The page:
Recently while reading The Harvard Business Review blog I came across a post on the influence of women in Norwegian boardrooms. I found the blog interesting, however, I feel that there are some important points and distinctions that were overly generalized or not quite fully thought out.
First, I feel that when talking about a situation it is too generalized to say ‘women’ or ‘men’. More appropriately this gender barrier can show challenges that we all go through. So instead of looking at how ‘women’ handle a situation such as entering a board, can’t we identify certain leadership styles or approaches and how they are best worked with? I say this because there are men that embody characteristics that are traditionally thought to be feminine and vice versa.
Considering the section that begins “most women need support to enter the board successfully…” Does that mean that women need support but men don’t? Shouldn’t most people get support when entering a board. I remember from my studies that a common cause of problems within boards was that they weren’t made fully aware of their duties or expectations beforehand. To me this indicates that all board members should be supported when they join in any effort regardless of gender.
How do you feel about gender generalization? What I mean is making broad statements that apply to all women or men.
Recently in discussion over a particularly difficult organization issue, I was told that “what we have is more than founder’s syndrome.”
The founder in question had recently admitted to thinking that he had Founder’s Syndrome with another steering committee member. The two had been in discussion about the negative behaviors for months before this admission came about.
What does that mean? Founder’s Syndrome describes the behaviors of a founder that negatively effect an organization. The specific behaviors range in severity, but their impact holds an organization back, often because change and growth are stifled.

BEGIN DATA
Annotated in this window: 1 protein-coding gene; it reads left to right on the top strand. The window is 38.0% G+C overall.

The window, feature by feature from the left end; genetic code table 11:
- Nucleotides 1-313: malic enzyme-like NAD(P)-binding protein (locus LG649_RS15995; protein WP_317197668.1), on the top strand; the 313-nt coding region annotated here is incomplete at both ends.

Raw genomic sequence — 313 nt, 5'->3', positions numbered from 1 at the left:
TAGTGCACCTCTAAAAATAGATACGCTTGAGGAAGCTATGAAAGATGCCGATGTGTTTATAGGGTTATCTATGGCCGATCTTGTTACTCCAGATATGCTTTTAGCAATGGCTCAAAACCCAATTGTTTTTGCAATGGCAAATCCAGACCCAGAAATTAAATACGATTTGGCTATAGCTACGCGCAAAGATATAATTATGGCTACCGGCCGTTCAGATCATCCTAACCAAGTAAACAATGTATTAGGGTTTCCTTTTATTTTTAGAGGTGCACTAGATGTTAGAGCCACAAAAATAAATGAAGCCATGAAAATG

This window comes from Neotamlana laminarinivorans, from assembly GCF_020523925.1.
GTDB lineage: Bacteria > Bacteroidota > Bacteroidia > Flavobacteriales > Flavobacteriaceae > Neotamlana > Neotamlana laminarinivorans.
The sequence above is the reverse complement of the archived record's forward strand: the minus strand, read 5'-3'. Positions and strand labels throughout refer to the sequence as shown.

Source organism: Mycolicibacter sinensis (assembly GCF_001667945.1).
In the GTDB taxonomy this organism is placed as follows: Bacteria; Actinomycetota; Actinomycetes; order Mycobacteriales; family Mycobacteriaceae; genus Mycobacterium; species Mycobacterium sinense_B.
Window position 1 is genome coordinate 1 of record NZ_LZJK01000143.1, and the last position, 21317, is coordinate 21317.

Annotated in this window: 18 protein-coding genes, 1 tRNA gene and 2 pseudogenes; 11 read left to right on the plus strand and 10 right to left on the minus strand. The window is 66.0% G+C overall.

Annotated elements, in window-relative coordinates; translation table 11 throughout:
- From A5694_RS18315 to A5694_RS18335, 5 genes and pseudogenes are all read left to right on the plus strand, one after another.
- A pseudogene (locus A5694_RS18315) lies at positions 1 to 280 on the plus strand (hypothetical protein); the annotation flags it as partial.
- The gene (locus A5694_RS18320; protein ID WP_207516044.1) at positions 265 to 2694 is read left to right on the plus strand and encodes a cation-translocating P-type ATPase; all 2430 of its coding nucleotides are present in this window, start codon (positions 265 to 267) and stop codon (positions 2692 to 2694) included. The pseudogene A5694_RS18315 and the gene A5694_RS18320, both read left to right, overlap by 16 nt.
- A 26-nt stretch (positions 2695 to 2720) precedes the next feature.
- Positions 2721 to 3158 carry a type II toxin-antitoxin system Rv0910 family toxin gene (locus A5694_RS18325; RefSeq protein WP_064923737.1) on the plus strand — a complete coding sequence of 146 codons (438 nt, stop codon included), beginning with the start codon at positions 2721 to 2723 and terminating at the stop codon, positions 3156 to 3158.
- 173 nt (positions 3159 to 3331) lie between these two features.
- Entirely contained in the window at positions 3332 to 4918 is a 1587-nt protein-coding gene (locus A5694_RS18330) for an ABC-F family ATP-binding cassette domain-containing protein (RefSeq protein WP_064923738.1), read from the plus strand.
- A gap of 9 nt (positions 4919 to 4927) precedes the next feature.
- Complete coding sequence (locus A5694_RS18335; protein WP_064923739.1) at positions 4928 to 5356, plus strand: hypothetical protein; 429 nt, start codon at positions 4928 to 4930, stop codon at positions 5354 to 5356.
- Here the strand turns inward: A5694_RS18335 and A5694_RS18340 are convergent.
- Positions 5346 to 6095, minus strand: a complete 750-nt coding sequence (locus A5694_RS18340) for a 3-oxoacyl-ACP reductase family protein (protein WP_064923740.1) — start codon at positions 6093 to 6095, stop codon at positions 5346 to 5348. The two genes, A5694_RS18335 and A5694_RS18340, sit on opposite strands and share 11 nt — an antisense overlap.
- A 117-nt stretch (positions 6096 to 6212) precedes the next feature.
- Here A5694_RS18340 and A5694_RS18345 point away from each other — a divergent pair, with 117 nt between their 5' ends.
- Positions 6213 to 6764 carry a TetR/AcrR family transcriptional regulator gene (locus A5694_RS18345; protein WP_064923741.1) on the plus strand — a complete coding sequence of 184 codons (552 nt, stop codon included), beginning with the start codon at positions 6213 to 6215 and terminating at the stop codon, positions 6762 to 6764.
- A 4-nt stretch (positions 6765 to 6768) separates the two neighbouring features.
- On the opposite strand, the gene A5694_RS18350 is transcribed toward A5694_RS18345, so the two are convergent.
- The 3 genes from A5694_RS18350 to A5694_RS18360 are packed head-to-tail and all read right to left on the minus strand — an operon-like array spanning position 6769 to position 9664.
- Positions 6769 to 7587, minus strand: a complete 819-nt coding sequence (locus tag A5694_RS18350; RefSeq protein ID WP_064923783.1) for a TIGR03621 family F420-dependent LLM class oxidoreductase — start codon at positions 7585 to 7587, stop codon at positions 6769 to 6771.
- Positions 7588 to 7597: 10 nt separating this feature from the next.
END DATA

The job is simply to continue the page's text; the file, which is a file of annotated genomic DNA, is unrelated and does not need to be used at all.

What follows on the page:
For example, statements in steering committee meeting such as “I’m going to do what I want to do, because I want to do it” were not rare. Those statements typically arose almost any time the founder was asked to share more information about plans made or actions taken without the consent of the rest of the steering committee.
Actions such as taking over duties that were assigned to others, happened frequently. This resulted in duplicated efforts and additional time needing to be spend ‘cleaning up the mess’ as one steering committee member phrased it. In one case, the founder’s email to a donor that someone else was working with resulted in a check for $100 when the potential was $1000 plus media support.
Needless to say these actions as well as many others by the same person were frustrating to the other organization leaders.
Founder’s Syndrome is a typical problem in any small organization (and even some larger ones.) The energy and exuberance that helps to launch an organization are not necessarily the same qualities that continue its success once it is time to build more structure and organizational capacity. Change is difficult, throw into the mix someone who is incredibly passionate and may feel ownership over the organization, and you have a mess. How big is the mess? Well that depends on how the change and transition are managed and how difficult the founder.
While it always results is some kind of limit of capacity, in some cases Founder’s Syndrome can result in the failure of the organization. So, is it really possible to have ‘more than founder’s syndrome?’